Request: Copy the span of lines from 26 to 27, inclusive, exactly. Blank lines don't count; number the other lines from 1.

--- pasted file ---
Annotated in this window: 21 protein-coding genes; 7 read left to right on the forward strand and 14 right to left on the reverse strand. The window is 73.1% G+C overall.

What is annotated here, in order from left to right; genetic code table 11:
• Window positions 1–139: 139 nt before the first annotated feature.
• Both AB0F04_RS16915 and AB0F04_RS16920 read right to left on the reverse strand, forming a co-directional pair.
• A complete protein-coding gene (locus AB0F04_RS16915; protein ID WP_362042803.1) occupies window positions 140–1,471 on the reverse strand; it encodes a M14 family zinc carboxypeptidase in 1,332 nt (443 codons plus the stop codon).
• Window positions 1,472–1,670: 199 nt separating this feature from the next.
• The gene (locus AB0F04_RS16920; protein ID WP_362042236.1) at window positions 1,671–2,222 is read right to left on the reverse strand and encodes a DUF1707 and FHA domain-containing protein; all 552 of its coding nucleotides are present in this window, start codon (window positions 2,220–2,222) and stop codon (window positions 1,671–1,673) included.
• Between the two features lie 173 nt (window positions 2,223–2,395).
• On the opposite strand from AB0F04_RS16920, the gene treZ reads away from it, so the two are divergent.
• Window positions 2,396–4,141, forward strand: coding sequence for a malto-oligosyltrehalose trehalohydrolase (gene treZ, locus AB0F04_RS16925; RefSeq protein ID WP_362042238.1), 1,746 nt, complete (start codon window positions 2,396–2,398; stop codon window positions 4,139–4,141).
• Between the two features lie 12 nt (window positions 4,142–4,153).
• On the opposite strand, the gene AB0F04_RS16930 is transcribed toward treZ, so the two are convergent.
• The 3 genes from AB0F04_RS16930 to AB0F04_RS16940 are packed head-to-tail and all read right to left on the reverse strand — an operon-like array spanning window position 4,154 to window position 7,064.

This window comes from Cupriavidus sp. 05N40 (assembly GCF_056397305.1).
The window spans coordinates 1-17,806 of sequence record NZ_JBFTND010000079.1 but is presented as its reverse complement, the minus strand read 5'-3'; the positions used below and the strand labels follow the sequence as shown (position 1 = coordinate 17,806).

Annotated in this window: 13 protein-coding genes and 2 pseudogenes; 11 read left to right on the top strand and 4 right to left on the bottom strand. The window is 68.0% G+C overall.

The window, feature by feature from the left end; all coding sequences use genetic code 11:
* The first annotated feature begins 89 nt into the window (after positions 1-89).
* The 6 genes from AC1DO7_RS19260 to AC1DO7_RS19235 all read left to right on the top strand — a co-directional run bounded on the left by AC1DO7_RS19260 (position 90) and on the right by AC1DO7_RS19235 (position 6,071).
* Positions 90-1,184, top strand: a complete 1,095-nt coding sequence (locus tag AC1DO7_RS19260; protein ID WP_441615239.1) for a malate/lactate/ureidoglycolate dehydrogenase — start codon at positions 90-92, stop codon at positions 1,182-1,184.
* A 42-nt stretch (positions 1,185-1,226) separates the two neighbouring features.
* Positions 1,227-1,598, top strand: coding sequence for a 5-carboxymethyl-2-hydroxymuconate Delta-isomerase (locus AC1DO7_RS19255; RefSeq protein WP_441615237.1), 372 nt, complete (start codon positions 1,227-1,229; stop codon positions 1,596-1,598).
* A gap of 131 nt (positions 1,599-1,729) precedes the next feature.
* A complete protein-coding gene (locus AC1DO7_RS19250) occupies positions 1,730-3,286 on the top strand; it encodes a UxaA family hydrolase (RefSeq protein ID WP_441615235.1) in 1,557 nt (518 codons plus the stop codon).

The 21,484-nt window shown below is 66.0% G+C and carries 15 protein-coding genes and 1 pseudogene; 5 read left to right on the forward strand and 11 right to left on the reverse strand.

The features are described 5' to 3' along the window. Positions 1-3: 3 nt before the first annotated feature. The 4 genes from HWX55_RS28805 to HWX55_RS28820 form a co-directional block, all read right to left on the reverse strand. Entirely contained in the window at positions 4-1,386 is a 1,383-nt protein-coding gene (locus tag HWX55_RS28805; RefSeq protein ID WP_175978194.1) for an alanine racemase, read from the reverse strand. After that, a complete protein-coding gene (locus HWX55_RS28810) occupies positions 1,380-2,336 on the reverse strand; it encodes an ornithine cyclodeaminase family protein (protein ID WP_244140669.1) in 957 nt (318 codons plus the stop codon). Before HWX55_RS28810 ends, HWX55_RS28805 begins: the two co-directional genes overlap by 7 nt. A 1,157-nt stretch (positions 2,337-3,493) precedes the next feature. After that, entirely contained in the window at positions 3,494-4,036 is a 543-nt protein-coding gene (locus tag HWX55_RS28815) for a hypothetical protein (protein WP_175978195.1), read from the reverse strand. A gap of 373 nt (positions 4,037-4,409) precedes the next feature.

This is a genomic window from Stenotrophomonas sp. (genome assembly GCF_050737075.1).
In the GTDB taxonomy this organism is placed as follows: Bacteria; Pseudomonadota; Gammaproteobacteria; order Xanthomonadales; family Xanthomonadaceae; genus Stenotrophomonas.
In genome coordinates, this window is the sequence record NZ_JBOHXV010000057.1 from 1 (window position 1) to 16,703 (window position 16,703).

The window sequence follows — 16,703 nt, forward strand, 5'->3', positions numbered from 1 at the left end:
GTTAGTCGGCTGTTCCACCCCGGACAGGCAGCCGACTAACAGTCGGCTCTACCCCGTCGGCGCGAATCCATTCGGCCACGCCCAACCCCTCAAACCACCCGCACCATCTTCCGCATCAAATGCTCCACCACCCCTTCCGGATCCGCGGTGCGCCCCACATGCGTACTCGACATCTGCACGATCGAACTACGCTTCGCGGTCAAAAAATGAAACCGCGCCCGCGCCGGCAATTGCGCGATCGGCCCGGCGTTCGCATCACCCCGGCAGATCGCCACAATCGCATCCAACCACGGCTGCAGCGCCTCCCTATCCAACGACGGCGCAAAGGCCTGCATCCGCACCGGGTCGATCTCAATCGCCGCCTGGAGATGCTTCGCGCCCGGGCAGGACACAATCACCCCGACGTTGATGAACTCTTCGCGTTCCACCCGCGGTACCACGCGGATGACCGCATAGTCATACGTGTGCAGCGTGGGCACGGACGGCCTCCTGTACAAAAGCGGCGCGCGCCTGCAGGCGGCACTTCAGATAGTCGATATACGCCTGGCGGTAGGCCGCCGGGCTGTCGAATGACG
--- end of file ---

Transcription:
The features are described 5' to 3' along the window. Positions 1-3: 3 nt before the first annotated feature. The 4 genes from HWX55_RS28805 to HWX55_RS28820 form a co-directional block, all read right to left on the reverse strand. Entirely contained in the window at positions 4-1,386 is a 1,383-nt protein-coding gene (locus tag HWX55_RS28805; RefSeq protein ID WP_175978194.1) for an alanine racemase, read from the reverse strand. After that, a complete protein-coding gene (locus HWX55_RS28810) occupies positions 1,380-2,336 on the reverse strand; it encodes an ornithine cyclodeaminase family protein (protein ID WP_244140669.1) in 957 nt (318 codons plus the stop codon). Before HWX55_RS28810 ends, HWX55_RS28805 begins: the two co-directional genes overlap by 7 nt. A 1,157-nt stretch (positions 2,337-3,493) precedes the next feature. After that, entirely contained in the window at positions 3,494-4,036 is a 543-nt protein-coding gene (locus tag HWX55_RS28815) for a hypothetical protein (protein WP_175978195.1), read from the reverse strand. A gap of 373 nt (positions 4,037-4,409) precedes the next feature.

This is a genomic window from Stenotrophomonas sp. (genome assembly GCF_050737075.1).